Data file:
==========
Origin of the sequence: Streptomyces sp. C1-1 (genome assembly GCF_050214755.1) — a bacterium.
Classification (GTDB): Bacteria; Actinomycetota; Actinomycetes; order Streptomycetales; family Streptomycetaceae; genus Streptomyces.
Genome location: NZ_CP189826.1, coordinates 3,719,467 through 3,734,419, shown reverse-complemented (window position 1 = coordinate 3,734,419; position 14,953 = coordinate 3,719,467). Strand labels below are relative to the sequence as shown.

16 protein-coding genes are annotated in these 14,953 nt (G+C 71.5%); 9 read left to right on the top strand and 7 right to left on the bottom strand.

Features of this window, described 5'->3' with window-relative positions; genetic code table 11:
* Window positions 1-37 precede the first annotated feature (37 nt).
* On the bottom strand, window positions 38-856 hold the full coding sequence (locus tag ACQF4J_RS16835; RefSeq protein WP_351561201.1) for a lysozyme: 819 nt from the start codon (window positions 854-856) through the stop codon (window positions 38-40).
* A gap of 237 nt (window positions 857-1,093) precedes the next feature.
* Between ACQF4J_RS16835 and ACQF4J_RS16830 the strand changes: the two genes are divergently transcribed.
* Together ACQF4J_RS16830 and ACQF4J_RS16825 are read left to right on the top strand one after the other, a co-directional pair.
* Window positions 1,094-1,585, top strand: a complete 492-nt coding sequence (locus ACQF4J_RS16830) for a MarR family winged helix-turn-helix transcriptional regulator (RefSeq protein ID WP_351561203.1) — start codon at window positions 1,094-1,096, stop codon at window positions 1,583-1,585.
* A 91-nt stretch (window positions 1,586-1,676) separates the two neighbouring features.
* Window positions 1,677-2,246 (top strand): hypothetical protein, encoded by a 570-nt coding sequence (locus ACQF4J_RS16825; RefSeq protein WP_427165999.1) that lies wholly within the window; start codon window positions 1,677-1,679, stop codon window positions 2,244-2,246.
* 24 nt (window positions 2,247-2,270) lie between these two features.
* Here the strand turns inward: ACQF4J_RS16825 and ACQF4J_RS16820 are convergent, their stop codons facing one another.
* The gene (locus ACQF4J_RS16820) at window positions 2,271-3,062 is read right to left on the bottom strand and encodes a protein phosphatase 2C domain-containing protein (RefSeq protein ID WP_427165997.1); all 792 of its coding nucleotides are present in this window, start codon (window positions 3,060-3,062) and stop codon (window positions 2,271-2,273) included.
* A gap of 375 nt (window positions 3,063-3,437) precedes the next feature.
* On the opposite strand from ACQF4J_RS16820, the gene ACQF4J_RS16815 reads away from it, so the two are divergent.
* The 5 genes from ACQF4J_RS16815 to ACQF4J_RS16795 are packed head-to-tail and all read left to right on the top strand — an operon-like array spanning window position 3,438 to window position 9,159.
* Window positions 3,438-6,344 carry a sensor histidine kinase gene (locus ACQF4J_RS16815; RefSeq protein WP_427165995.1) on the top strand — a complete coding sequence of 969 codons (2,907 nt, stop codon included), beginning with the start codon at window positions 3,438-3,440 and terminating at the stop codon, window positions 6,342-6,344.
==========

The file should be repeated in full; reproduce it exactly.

Origin of the sequence: Streptomyces sp. C1-1 (genome assembly GCF_050214755.1) — a bacterium.
Classification (GTDB): Bacteria; Actinomycetota; Actinomycetes; order Streptomycetales; family Streptomycetaceae; genus Streptomyces.
Genome location: NZ_CP189826.1, coordinates 3,719,467 through 3,734,419, shown reverse-complemented (window position 1 = coordinate 3,734,419; position 14,953 = coordinate 3,719,467). Strand labels below are relative to the sequence as shown.

16 protein-coding genes are annotated in these 14,953 nt (G+C 71.5%); 9 read left to right on the top strand and 7 right to left on the bottom strand.

Features of this window, described 5'->3' with window-relative positions; genetic code table 11:
* Window positions 1-37 precede the first annotated feature (37 nt).
* On the bottom strand, window positions 38-856 hold the full coding sequence (locus tag ACQF4J_RS16835; RefSeq protein WP_351561201.1) for a lysozyme: 819 nt from the start codon (window positions 854-856) through the stop codon (window positions 38-40).
* A gap of 237 nt (window positions 857-1,093) precedes the next feature.
* Between ACQF4J_RS16835 and ACQF4J_RS16830 the strand changes: the two genes are divergently transcribed.
* Together ACQF4J_RS16830 and ACQF4J_RS16825 are read left to right on the top strand one after the other, a co-directional pair.
* Window positions 1,094-1,585, top strand: a complete 492-nt coding sequence (locus ACQF4J_RS16830) for a MarR family winged helix-turn-helix transcriptional regulator (RefSeq protein ID WP_351561203.1) — start codon at window positions 1,094-1,096, stop codon at window positions 1,583-1,585.
* A 91-nt stretch (window positions 1,586-1,676) separates the two neighbouring features.
* Window positions 1,677-2,246 (top strand): hypothetical protein, encoded by a 570-nt coding sequence (locus ACQF4J_RS16825; RefSeq protein WP_427165999.1) that lies wholly within the window; start codon window positions 1,677-1,679, stop codon window positions 2,244-2,246.
* 24 nt (window positions 2,247-2,270) lie between these two features.
* Here the strand turns inward: ACQF4J_RS16825 and ACQF4J_RS16820 are convergent, their stop codons facing one another.
* The gene (locus ACQF4J_RS16820) at window positions 2,271-3,062 is read right to left on the bottom strand and encodes a protein phosphatase 2C domain-containing protein (RefSeq protein ID WP_427165997.1); all 792 of its coding nucleotides are present in this window, start codon (window positions 3,060-3,062) and stop codon (window positions 2,271-2,273) included.
* A gap of 375 nt (window positions 3,063-3,437) precedes the next feature.
* On the opposite strand from ACQF4J_RS16820, the gene ACQF4J_RS16815 reads away from it, so the two are divergent.
* The 5 genes from ACQF4J_RS16815 to ACQF4J_RS16795 are packed head-to-tail and all read left to right on the top strand — an operon-like array spanning window position 3,438 to window position 9,159.
* Window positions 3,438-6,344 carry a sensor histidine kinase gene (locus ACQF4J_RS16815; RefSeq protein WP_427165995.1) on the top strand — a complete coding sequence of 969 codons (2,907 nt, stop codon included), beginning with the start codon at window positions 3,438-3,440 and terminating at the stop codon, window positions 6,342-6,344.